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A Bit More News for Gordon Brown and his party

Last night I watched Have I Got a Bit More News for You?, which is the extended Saturday night version of the BBC’s popular current affairs and comedy quizz show. Something interesting was said, and even more interestingly, not contradicted. HIGN4Y regular Ian Hislop was commenting on the Mini- Pre- Budget that isn’t really a Budget, but really is. He said that the country had got into terrible trouble because of everyone borrowing too much money. And the government’s answer is that the government is going to borrow lots more money. General derision, and no contradictions from anybody. I don’t know what Germaine Greer’s economic policy prejudices are, but going by her other opinions, I thought maybe she might make some attempt to defend the government’s economic policy, if only by quickly changing the subject. No. Nothing like that.

Come to think of it, I have all this on my telly hard disc. Bear with me. Yes, here we go:

Hislop: “It’s a whole package of measures to save us all! We’ve got into terrible trouble for years by excess borrowing, so we’re going to … borrow!!!!!” Derisive hand gesture. Derisive laughter from studio audience. “That’s it, that’s the whole report.”

Young Comedian sitting next to Hislop: “Isn’t it that we’re going to be a trillion pounds in debt, after this?”

Hislop: “Yes.”

Young Comedian: “That is an awful lot … If you bring up your bank balance and it says that, you’ll feel pretty crushed, I think.”

Hislop: “It’s bad, isn’t it?”

Young Comedian: “I don’t know how I’m going to make that back, Ian.”

Hislop: “Well, you’re young enough that you will have to make it back. We’ll all be dead.”

Young Comedian: “I suppose so. I thought no one else looked as worried about it as I was. What was Damien Hirst doing in the middle of that?”

Damien Hirst has been laying off art workers. When the silly price of silly art slumps, you know the economy is tanking. Later, they had a reference to the fact that the bail-out is costing us twice what World War 1 cost us. Paul Merton said that this won’t be over by Christmas either, to general laughter. And, as I say, not a peep out of Germaine G about this catastrophe.

The central point is this. We borrowed far too much – Now the government says we must borrow far too much more thereby making our children and grandchildren into tax serfs – How idiotic is that? This is fast becoming the Grand Narrative here. If so, and given that the Conservatives are saying this too, that Labour melt-down is becoming a real possibility.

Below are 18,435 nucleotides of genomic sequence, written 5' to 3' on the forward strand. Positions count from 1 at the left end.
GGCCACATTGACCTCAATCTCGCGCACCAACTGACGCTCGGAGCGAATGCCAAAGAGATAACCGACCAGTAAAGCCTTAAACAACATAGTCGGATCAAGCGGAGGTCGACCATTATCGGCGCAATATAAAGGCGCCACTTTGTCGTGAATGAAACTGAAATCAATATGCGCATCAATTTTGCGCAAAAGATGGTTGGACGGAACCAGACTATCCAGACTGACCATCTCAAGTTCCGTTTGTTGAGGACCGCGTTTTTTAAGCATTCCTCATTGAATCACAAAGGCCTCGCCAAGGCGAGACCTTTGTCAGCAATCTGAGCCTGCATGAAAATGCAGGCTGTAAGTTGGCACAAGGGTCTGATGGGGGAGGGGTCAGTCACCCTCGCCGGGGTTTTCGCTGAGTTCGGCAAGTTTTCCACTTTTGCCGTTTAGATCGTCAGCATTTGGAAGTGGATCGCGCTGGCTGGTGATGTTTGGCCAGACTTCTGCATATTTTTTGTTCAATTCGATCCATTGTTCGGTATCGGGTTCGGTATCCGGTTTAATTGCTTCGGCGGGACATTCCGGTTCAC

10 comments to A Bit More News for Gordon Brown and his party

  • Midwesterner


    I don’t know how this is being handled in the UK but an as yet unanswerable question that concerns me re the US is whether this bail-out/rescue/stimulus (helicopter money) will be billed to the taxpayers or to holders of dollars. It comes down to whether or not the the ‘loan’ is payed back and if not, is it covered with newly created money (devaluing existing dollars) or with money extracted from the tax payers. The third option would be for the gov to default on its own debts but I don’t see that happening. They would just create new money if it came to that strait.

    I assume there is a similar question with regard to the UK/Brown bail-out/rescue/stimulus package(s). If the inflationary money creating approach is taken and the pound fails as a currency, the consequences are much different than if the dollar fails. The UK would be forced into the Euro and all that that entails. I recommend watching the usual suspect Europhiles and the EU directives for any deliberate pound trashing activities. Quite likely some sort of euros for pounds swap will be proposed. One more way to soak the UK to fund the continent.

  • Michael Taylor

    Brian, it’s not ‘a narrative’, it’s the truth.

    There is all the difference in the world.

  • Paul Marks

    Yes the “I have news for you” crowd may be media types with, normally, off-the-peg “progressive” opinoion. But they are also (and this I am often guilty of forgetting) intelligent people with a lot of common sense when it comes to organizing their own lives and work.

    So when these men look at the idea that vast debts (often created by funny money that had no real existance as savings in the first place) can be dealt with by yet more “lending” (i.e. more “expansion of the money supply”) such things as “the hair of the dog” in relation to the problems with booze, or “one more score”, in relation to the withdrawing from drugs spring to mind.

    Milton Friedman actually pointed this out – but (tragically) he was a trained mainstream economist who had been taught from his most early years that it was the duty of government to bailout financial markets in a time of crises.

    The many years of training (training in things that are just not true) is something that the “I have news for you” people do not have.

    Their common sense tells them that if one man borrows then another man must save (not consume) this amount of borrowing – not just a bit of the borrowing (otherwise “where did the money come from that was borrowed” – where indeed).